<img height="1" width="1" style="display:none" src="https://www.facebook.com/tr?id=394865337637426&amp;ev=PageView&amp;noscript=1">

Upselling & Bundling

Increasing each sale: Upsells and Bundling

By using strategies that provide more value, give the customer more benefits, and create a better overall experience, your sales can actually make customers happier and feel more connected to your company and brand, not to mention increase revenue. There are a few ways to do this effectively.

Upsells: They say the most profitable question of all time is “Would you like fries with that?” The upsell idea McDonald’s popularized is based on when you get people to the stage where they’re ready to buy from you, you can ask them to buy more things, and there’s much less friction.

High Gravity Adventures experimented with this strategy on its giant swing experience—with great success. Stand-alone, a ticket to ride the giant swing costs $19. If a guest adds the giant swing onto another experience, such as a zip tour, it costs just $10. The staff is trained to always ask customers checking-in, “Would you like to add-on a giant swing for $10?” The upsell option is also offered online after an item has been added to a customer’s shopping cart.

The strategy is working. According to Nathan, 16 percent of people visiting the park for another reason, such as the zip tour or aerial park, have added the giant swing option. “We believe this is revenue we wouldn’t have otherwise recognized,” Nathan says.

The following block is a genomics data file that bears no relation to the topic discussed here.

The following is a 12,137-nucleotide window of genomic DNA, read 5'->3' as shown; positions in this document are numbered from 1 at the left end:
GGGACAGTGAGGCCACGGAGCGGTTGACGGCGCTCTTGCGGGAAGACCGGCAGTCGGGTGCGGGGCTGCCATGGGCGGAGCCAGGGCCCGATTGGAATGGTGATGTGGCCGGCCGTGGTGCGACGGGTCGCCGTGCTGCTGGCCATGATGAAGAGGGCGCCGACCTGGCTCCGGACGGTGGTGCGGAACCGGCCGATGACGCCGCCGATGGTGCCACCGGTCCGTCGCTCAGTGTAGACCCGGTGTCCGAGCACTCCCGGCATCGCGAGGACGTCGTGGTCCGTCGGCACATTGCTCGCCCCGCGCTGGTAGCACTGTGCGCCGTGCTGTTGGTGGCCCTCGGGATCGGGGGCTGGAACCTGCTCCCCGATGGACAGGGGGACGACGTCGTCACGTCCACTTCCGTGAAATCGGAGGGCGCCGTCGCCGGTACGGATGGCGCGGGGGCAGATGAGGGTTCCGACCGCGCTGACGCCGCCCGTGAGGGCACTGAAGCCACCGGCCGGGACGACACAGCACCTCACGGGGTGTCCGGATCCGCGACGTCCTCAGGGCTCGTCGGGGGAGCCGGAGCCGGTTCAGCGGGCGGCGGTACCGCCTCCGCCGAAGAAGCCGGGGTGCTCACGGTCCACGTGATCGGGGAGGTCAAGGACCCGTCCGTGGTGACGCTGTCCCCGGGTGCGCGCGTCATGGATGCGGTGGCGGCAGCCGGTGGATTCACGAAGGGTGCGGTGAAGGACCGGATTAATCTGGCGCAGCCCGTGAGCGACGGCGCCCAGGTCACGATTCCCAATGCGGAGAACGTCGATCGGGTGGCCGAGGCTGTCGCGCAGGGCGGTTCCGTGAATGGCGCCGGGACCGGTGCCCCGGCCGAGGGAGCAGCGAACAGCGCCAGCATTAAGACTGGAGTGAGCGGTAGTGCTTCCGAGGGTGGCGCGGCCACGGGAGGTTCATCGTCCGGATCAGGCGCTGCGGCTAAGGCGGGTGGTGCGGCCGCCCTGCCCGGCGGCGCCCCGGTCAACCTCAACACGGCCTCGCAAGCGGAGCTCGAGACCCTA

Bundling: Bundling, or packaging, is when companies sell a package or set of goods or services for a lower price than they would charge if the customer bought all of them separately. By focusing on a package deal, the customer is likely to focus on the total experiential value and try features that they may not have otherwise.

High Gravity has used bundling strategies to not only provide great value, but also to simplify the park’s menu of options. As innovation increased at the park (more features), the potential for customer confusion (and staff sales training requirements) also increased. Simple questions— “What should I do?” and “How much does this cost?”—had complicated answers. With 11 features onsite, priced separately, it was practically an interview between the staff and visitor before they could decide what was best.

Enter: the Ultimate Adventure bundle. This single product includes a zip line tour, climbing on two of the aerial courses, the giant swing, and a run through the Ninja course—all for one price that is about 35 percent less than what it would cost a la carte. The two major benefits of this approach: the price is fair and approachable for guests, and it allows High Gravity to thrive financially and communicate clearly.

The staff’s new answer to the simple question of what to do is now equally as simple: “Our most popular ticket is the Ultimate Adventure.” This premium option is also atop the product list online.

“There is no question that this bundle is the right approach for us,” says Nathan. “Twenty-seven percent are choosing a package vs. a la cart, which has increased revenues and average ticket prices significantly and we are providing a better experience for our visitors.”